Tag Archives: test dates

I recently had a chance to speak on the Your Daily Scholarship podcast with scholarship expert Dave Peterson about a topic close to my heart. For nearly thirty years now, I’ve been counseling families on managing different aspects of college admissions and have encountered the same issues over and over again. One of the most detrimental yet easily avoidable mistakes in putting together a competitive college application is waiting too long to address certain influential elements. Consider these five tips before or during but definitely not after junior year if you can: 1. Select Classes Carefully Academic rigor matters, but don’t take on the toughest classes you can just because you have Ivy League aspirations. Make sure you commit to honors classes you are truly interested in, or else you’ll be spending hours a week regretting your choices. By the same token, make sure you think about all the classes…

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For high schoolers, the academic year roars in with early opportunities to take the SAT & ACT. October no longer serves as the first chance to take either test–those honors accrue to the August SAT and September ACT. However, the month of fall foliage and Halloween treats is still one of the best times to take either test. What’s so great about October, besides pumpkin spice lattes? Classes haven’t really ramped up yet so early in the school year, which affords busy students a bit of breathing room to prep for the big tests. Most extracurricular activities, with the notable exception of fall sports, are equally slow to start. Thus, students can actually focus on the tests in October. However, other important benefits sweeten the deal for October: SENIORS, even those late to the college admissions party, enter October feeling the pressure to finalize applications. The October SAT dates is…

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Teens may not like the idea of taking the SAT, but at least they have plenty of options in terms of when they actually have to drag themselves to a testing center. The College Board administers the SAT from the beginning of the school year until its end, typically in October, November, December, March, May, and June. We’ve even had an August test since 2017. The conventional wisdom suggests that students sit for the SAT (and ACT) in the spring of junior year and, if needed, the fall of senior year. High schoolers who follow this dubious advice flock to the May and June dates in the spring, then inevitably test again in October and November. December has typically been the test date for very late seniors and very early juniors. After watching students struggle through the college admissions process for over twenty years, I’ve seen how the traditional testing…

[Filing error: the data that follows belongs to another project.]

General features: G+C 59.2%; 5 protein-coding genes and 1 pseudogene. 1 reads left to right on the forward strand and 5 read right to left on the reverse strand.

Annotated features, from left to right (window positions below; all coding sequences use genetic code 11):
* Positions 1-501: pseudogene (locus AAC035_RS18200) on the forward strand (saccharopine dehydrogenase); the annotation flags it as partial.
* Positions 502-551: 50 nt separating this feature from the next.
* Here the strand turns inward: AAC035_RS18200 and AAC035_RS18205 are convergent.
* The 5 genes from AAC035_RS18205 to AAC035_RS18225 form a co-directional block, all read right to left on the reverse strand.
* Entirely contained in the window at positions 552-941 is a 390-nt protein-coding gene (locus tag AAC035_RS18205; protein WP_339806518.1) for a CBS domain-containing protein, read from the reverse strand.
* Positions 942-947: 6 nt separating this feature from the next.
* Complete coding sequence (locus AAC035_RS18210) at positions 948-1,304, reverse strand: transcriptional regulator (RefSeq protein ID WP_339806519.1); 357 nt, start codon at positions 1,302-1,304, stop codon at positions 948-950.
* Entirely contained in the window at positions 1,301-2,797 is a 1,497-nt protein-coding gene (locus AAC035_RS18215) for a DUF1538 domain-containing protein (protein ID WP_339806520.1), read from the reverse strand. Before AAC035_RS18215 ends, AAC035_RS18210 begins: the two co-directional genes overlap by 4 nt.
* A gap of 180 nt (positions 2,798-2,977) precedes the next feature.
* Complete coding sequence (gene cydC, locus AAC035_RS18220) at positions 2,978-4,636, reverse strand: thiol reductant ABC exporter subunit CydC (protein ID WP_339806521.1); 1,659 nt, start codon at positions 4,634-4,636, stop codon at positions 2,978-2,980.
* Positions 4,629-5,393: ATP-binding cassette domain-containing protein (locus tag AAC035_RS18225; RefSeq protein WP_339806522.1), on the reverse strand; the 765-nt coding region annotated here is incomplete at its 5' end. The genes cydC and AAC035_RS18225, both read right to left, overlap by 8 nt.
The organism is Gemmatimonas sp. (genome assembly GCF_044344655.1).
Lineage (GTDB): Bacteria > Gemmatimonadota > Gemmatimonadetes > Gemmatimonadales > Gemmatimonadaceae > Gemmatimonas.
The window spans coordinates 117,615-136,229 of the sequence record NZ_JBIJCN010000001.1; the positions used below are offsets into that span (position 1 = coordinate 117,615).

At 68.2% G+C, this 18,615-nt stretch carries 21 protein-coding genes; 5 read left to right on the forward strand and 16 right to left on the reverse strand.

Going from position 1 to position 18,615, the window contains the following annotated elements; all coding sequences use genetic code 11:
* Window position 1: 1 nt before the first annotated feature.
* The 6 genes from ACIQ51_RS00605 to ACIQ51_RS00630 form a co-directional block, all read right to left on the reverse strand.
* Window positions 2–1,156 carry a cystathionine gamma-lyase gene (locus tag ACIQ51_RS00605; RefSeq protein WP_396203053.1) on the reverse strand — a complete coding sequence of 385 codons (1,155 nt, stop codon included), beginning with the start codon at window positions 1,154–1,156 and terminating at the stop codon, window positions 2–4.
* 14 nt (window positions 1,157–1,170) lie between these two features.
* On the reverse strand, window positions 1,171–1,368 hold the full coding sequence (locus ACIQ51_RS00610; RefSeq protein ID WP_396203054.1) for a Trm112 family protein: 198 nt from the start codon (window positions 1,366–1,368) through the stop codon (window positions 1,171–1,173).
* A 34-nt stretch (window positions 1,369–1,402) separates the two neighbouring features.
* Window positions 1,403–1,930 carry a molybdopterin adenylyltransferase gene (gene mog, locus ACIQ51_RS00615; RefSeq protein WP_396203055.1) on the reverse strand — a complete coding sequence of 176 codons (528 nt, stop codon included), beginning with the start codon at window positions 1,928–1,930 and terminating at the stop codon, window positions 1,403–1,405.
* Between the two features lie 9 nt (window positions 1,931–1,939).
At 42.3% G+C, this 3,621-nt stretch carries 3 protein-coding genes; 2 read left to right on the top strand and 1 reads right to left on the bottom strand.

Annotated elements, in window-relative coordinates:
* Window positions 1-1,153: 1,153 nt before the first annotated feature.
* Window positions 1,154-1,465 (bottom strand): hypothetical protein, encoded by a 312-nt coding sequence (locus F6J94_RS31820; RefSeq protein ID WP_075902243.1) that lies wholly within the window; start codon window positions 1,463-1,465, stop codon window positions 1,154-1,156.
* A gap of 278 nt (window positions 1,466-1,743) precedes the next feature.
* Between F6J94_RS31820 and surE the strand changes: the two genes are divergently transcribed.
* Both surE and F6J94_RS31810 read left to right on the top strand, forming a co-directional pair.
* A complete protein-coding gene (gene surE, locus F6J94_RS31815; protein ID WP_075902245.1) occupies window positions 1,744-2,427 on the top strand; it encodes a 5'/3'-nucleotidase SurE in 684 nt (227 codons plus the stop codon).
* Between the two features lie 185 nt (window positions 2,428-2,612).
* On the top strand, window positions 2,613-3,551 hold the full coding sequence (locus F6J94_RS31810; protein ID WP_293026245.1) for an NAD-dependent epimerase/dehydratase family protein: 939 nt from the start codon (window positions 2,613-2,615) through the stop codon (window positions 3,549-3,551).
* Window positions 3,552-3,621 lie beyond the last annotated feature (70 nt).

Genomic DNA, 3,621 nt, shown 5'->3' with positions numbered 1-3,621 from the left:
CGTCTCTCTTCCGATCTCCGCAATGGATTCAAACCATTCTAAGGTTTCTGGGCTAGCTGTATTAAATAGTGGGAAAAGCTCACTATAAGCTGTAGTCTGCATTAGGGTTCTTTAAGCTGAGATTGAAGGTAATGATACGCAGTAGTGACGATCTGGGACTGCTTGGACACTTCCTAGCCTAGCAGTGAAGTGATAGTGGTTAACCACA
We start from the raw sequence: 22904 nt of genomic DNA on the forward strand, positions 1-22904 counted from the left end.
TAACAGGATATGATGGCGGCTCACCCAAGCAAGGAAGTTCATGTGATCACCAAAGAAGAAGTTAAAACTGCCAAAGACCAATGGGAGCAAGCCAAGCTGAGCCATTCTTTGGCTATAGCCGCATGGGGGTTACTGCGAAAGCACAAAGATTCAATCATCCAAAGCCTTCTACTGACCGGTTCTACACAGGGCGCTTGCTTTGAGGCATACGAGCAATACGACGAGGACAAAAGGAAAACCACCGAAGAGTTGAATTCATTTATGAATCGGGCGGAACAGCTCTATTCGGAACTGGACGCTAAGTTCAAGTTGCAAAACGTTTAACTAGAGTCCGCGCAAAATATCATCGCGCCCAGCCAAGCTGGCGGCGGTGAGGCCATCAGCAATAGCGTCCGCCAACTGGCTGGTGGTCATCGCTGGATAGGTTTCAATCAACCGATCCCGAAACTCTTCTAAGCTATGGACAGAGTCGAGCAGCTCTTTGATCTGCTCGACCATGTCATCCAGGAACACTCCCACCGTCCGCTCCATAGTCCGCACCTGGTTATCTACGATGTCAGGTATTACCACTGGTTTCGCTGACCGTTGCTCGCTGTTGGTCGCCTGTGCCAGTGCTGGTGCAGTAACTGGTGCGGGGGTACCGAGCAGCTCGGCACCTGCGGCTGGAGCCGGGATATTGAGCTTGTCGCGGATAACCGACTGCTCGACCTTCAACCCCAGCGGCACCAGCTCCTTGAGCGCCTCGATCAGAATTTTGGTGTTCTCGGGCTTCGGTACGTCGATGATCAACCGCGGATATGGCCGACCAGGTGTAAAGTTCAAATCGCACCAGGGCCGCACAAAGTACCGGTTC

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A full academic year lasts a long time, unless you are a student, teacher, or faculty member, in which case it lasts a REALLY long time. From the end of one summer to the beginning of the next, high schoolers navigate an obstacle course of exams, projects, papers, and extracurricular commitments, punctuated by the occasional day or week off. Success on big tests like the ACT depends in part on scheduling preparation and testing during the less frenetic months in a student’s schedule. That’s what makes the February ACT so attractive. What really goes on in January? In my part of the country, students take midterms in January, but those tests don’t trigger anywhere near the stress of finals, APs, or state tests in the spring. Certain sports obviously run through the winter months. However, an ironic advantage of winter sports is that practices are rarely rescheduled for inclement weather…

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The standard school year feels like a long slog, where students begin knowing very little in certain subjects and finish fearing that they’ve learned little more over seven or eight months of instruction. All those culminating exams from finals, APs, and state tests to the SAT and ACT may feel like obstacles in the way of a lovely summer break, but they actually represent critical opportunities to lock in learning and prove that a long year of study was not spent in vain. June is here. Crush the SAT, ACT, and every other test in your way. On the other side lies a long summer with plenty of time to rest, play, and prepare for future challenges!

Once you decide whether you’ll take the SAT or ACT for college admissions and scholarship purposes (you probably should), you’ll need to make critical decisions about timelines for prep and testing. My Tests and the Rest podcast partner Amy Seeley and I invited Chariot Learning’s own Jim Reinish to answer the age-old question: “When should you take the SAT or ACT?” I enjoyed this discussion of one of my favorite topics with two of my favorite educators and know that you will too. What are five things you will learn in this episode? When should high schoolers plan to prep for and take the SAT and/or ACT? How do current testing timelines differ from the old testing paradigm? What academic considerations influence testing timelines? What scheduling challenges should be considered during test planning? What personality traits in test takers need to be taken into account? For more links, resources, and…

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